Charged with heading-off the threat of terrorism here and from abroad, it’s difficult to comprehend the breadth of the mission given the Department of Homeland Security (DHS). With technology and threats evolving rapidly, it’s like looking into a crystal ball and coming up with answers to questions that haven’t yet been asked. But that’s the job Reginald Brothers faces every day.
Brothers, the DHS Undersecretary for Science and Technology, heads the agency’s Science and Technology Directorate (S&T), which leverages the resources of innovators in government, industry, academia and international partners to stave off threats of a mass shooting, a dirty bomb attack, a biological attack, terrorism in the air, poisoning of the food supply, cyber attacks, threats to the electrical grid — and more. It’s a sobering reality.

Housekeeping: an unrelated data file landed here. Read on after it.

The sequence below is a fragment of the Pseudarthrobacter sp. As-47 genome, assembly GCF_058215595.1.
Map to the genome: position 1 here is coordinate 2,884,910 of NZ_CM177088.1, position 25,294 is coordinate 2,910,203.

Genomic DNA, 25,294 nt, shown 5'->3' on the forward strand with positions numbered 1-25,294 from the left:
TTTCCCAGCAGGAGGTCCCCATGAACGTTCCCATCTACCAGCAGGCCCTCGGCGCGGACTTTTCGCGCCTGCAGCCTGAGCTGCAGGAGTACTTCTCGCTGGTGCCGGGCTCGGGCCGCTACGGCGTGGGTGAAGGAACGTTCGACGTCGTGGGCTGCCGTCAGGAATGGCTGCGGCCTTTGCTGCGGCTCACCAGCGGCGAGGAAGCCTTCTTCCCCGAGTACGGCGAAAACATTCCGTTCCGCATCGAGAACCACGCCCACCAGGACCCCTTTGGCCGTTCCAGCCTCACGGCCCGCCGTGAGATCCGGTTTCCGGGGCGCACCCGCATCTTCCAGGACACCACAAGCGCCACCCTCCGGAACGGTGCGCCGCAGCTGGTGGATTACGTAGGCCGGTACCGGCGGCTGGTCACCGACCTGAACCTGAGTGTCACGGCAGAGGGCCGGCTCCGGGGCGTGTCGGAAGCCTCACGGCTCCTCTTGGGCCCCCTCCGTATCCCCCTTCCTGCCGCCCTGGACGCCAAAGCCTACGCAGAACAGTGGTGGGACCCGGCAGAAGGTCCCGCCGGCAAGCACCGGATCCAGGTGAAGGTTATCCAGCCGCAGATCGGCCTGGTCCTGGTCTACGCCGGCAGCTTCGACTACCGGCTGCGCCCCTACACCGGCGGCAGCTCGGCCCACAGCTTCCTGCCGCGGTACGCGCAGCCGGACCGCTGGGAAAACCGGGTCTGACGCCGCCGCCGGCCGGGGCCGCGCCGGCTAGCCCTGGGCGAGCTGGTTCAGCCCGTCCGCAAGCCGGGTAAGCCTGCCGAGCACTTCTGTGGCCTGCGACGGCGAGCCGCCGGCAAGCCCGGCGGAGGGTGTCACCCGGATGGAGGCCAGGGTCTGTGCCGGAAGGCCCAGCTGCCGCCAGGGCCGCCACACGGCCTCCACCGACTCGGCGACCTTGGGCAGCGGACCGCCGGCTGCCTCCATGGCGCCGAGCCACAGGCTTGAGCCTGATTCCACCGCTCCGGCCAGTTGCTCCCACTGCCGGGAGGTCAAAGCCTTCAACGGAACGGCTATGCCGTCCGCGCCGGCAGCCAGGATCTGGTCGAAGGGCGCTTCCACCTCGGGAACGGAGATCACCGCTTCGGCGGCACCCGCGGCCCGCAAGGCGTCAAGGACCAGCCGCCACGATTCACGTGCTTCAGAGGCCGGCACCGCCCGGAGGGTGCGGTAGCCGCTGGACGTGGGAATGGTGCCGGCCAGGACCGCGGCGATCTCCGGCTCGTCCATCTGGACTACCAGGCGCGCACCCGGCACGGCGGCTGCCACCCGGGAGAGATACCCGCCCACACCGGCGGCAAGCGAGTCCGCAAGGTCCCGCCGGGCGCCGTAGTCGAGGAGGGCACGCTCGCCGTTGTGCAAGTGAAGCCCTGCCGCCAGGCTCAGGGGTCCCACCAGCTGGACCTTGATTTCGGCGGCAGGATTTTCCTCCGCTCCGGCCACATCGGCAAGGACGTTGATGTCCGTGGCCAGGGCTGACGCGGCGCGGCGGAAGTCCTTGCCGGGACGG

“We have an incredibly large mission-set, and a limited budget,” said Brothers in an interview with Nicole Ogrysko for the Federal Drive with Tom Temin. “The challenge is to decide what we actually do research on.”